To globally characterize the stroma expression profile of superficial bladder transitional cell carcinoma and to discuss the cancer biology as well as biomarker discovery from stromal cells.
Laser capture microdissection was used to harvest purified bladder cancer stromal cells and normal stromal cells from 4 paired samples. Next, two-dimensional liquid chromatography-tandem mass spectrometry was used to identify the proteome expression profile. The differential proteins were further analyzed using bioinformatics tools and compared with the published literature.
A total of 606/601 proteins commonly appeared in 4 paired samples. Six hundred and thirty-seven proteins were differentially expressed between cancer and normal stroma. Among them, 321/316 proteins specific expressed in cancer/normal stromal cells. Differential proteins were compared with the entire list of the international protein index (IPI). 36/49 GO terms exhibited as enriched and 25/14 exhibited as depleted in biological process; 39/40 GO terms exhibited as enriched and 9/4 exhibited as depleted in cellular component, respectively. Significantly altered pathways between cancer/normal stroma mainly include focal adhesion, EHEC, oxidative phosphorylation, glycolysis/gluconeogenesis, TCA cycle. Finally, descriptive statistics show the data that PI ≤ 8 have normal distribution and the proteins with extremes of PI and MW have the same probability to be a biomarker.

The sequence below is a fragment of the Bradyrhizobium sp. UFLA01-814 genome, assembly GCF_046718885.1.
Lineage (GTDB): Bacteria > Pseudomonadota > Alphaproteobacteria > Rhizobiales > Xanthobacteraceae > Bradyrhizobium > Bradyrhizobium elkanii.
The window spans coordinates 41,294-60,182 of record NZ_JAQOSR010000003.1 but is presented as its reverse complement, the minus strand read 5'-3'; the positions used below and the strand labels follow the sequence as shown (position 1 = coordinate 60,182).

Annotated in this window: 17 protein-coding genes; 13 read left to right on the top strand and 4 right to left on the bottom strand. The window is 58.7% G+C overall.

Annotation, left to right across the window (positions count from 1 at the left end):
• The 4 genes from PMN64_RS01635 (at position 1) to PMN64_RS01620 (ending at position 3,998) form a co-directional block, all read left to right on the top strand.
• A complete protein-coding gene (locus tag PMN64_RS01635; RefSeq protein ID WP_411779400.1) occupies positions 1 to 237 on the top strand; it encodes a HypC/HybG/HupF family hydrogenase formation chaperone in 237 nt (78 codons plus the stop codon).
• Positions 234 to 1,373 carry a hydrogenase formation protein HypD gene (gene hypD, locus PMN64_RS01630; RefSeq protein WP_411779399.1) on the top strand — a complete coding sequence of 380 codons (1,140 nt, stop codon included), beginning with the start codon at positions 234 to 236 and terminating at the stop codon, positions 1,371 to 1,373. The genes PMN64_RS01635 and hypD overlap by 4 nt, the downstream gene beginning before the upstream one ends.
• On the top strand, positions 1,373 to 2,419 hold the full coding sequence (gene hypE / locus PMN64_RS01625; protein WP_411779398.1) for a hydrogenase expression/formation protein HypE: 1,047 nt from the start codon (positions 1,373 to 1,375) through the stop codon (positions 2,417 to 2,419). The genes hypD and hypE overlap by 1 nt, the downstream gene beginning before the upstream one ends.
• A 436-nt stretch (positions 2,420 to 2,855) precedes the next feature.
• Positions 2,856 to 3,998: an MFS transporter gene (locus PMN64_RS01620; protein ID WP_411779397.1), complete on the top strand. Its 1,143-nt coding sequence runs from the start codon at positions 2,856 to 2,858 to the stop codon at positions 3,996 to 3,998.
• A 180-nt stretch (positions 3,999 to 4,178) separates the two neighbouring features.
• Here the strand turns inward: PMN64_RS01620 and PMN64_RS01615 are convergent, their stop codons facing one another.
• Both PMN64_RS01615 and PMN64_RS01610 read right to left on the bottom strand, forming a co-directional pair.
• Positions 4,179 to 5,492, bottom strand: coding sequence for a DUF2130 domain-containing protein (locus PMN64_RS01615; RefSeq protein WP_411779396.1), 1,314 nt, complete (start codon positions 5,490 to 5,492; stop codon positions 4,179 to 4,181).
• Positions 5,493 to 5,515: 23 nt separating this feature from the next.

The present study identified the proteome expression profile of bladder cancer stromal cells and normal stromal cells. Furthermore, our results confirm proteins origin from stroma play important role in cancer biology and highlight a novel view of cancer and stress the importance of including factors related to the cancer stroma into biomarker discovery.
This is a preview of subscription content, log in to check access.
Buy single article
Instant access to the full article PDF.
Price includes VAT for USA
Subscribe to journal
Immediate online access to all issues from 2019. Subscription will auto renew annually.
This is the net price. Taxes to be calculated in checkout.
De Simoni S, Goemaere J, Knoops B (2008) Silencing of peroxiredoxin 3 and peroxiredoxin 5 reveals the role of mitochondrial peroxiredoxins in the protection of human neuroblastoma SH-SY5Y cells toward MPP+. Neurosci Lett 433:219–224
Foster CS, Dodson AR, Ambroisine L, Fisher G, Møller H, Clark J, Attard G, De-Bono J, Scardino P, Reuter VE, Cooper CS, Berney DM, Cuzick J (2009) Hsp-27 expression at diagnosis predicts poor clinical outcome in prostate cancer independent of ETS-gene rearrangement. Br J Cancer 101:1137–1144
Gauthier DJ, Lazure C (2008) Complementary methods to assist subcellular fractionation in organellar proteomics. Expert Rev Proteomics 5:603–617
Jacobs BL, Lee CT, Montie JE (2010) Bladder cancer in 2010: how far have we come? CA Cancer J Clin 60:244–272
Jemal A, Siegel R, Ward E, Hao Y, Xu J, Thun MJ (2009) Cancer statistics, 2009. CA Cancer J Clin 59:225–249
Kashani-Sabet M, Rangel J, Torabian S, Nosrati M, Simko J, Jablons DM, Moore DH, Haqq C, Miller JR 3rd, Sagebiel RW (2009) A multi-marker assay to distinguish malignant melanomas from benign nevi. Proc Natl Acad Sci USA 106:6268–6272
Koturbash I, Thomas JE, Kovalchuk O, Kovalchuk I (2009) Heat-killed bacteria induce genome instability in mouse small intestine, liver and spleen tissues. Cell Cycle 15:1935–1939
Kreeger PK, Lauffenburger DA (2010) Cancer systems biology: a network modeling perspective. Carcinogenesis 31:2–8